I was at the press conference presenting the Holy Father’s Message for the World Day of Peace (1 January).
You might recall that I think last year’s was a foundational document for this Pontificate, as it spelled out many of the things this Pope is concerned with. This year extends what I read last year.
When we read a papal document, or any other writing, it is good to keep in mind that Pope’s and theologians have starting points. They usually give you a lens or two through which they (and you) can look at the problem they mean to address. This is the case with the Message for Peace, released today. Other people will have readings of the document. Others will certainly get into the content in some details. I am offering only a first help for your own reading. Then I will get into only a few details, leaving space for others. Allow me to ramble a bit. Time doesn’t permit me to do more.
The Message for Peace seems to have two theological starting points. The first is the text of Gen 1:27 describing that God made man in His image and likeness, male and female. The next is a text of St. Augustine of Hippo (s. 169,11,13): “God created us without our aid; but he did not choose to save us without our aid.” This famous point of the Doctor of Grace, Pope Benedict calls a “striking synthesis”. The Pope then creates from these a kind of diving board into a conclusion (emphasis in the original): “Consequently all human beings have the duty to cultivate an awareness of this twofold aspect of gift and task.” (Aside: remember that last year the Pope used Augustine as his starting point: Augustine’s concept of “tranquility of order” as the foundation of peace.)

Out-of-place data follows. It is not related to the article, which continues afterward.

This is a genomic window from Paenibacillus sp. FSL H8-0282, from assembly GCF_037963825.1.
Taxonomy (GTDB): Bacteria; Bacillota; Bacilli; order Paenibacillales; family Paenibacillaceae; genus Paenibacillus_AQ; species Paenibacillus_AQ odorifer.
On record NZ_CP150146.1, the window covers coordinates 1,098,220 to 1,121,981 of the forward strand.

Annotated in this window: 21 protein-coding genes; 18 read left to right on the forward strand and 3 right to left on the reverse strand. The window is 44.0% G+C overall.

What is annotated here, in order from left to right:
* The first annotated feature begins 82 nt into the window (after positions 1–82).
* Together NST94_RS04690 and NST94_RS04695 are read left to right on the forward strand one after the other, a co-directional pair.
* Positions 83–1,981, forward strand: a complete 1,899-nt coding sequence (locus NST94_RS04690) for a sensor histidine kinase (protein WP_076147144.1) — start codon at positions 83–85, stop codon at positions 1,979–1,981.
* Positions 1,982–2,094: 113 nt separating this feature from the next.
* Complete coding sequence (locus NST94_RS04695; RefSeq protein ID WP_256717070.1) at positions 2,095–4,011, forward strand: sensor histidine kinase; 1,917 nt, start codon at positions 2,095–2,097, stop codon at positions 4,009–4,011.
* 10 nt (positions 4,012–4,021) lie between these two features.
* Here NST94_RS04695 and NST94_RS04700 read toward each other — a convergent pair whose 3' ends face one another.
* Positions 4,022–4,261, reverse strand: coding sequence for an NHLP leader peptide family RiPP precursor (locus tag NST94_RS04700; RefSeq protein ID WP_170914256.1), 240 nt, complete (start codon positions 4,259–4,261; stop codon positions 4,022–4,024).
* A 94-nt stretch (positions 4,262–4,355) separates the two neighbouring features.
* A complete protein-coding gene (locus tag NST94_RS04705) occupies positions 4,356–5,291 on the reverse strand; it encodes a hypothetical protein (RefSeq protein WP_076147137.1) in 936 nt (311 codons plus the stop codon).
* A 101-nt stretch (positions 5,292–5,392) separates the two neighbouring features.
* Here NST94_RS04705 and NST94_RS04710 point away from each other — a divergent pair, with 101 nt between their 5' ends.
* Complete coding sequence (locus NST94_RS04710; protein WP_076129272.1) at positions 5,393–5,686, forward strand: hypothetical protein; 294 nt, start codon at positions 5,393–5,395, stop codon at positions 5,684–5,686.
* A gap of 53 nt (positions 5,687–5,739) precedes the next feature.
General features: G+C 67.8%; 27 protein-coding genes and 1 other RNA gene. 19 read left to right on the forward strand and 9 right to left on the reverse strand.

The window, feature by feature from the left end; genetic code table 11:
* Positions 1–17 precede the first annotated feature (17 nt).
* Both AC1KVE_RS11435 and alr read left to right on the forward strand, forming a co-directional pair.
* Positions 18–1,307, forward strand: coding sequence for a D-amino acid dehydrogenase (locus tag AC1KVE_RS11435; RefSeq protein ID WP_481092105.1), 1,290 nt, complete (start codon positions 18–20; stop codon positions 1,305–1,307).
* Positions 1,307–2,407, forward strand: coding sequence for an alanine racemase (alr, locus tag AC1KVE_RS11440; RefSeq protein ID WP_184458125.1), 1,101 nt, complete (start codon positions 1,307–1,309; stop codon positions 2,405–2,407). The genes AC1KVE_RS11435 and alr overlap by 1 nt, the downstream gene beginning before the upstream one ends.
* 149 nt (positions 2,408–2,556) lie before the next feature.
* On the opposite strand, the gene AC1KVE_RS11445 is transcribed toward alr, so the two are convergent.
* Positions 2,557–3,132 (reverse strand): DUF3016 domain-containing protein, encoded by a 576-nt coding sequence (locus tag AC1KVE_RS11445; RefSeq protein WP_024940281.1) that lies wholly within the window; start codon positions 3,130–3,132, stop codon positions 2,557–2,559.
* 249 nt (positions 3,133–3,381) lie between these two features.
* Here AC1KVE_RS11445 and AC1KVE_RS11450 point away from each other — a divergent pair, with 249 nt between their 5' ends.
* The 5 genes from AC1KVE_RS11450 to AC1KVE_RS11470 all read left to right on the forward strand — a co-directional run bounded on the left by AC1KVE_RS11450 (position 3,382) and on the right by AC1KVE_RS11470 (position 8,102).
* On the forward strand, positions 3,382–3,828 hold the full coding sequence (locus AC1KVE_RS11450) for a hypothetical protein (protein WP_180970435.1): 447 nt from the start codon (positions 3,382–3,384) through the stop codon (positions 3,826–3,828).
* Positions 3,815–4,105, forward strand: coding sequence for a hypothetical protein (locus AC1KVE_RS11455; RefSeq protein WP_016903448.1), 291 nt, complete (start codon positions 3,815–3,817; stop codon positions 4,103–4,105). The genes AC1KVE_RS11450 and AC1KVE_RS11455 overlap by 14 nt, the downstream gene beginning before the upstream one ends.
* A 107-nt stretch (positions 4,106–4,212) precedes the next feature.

This conclusion then has implications for all sorts of pressing modern questions, such as people who are deprived of fundamental rights to food, means, etc., political or economic freedom, religious liberty, care for the environment, right to life itself, the treatment of women, the race for control of energy, how conflicts and wars are conducted and why, what to do with nuclear arms, and, finally, what Christians must do about these things.
So, the document focus on the inherent dignity of the human person, as God made him, as the foundation of authentic peace. Benedict identifies threats to peace because the human person is not treated with the proper respect.
Moving beyond sectarian considerations, Benedict refers constantly to the natural law, written into man’s being and he speaks of a “transcendental grammar”: “the boy of rules for individual action and the reciprocal relationships of persons in accordance with justice and solidarity, I inscribed on human consciences, in which the plan of God is reflected.”
As an aside: It is interesting that this description with the word “grammar”, calls to mind that Benedict has spoken now at length about God as LOGOS, word, reason, the internal logic of things. Man is made in the image of God who is the Spoken Word. So, the logos is imagined and echoed in man. We must act in accordance with this. This means that there is a “conversation” going on. Words are spoken and heard. We are in dialogue with God, on the one hand, and man, on the other. Words, reason, everything man is, signals relationship. Words are not in a void. Joseph Ratzinger has written about how we cannot have a relationship with an idea or a concept (expressed in words merely). We have relationships with persons, divine or human. In the Message today I found this phrase, “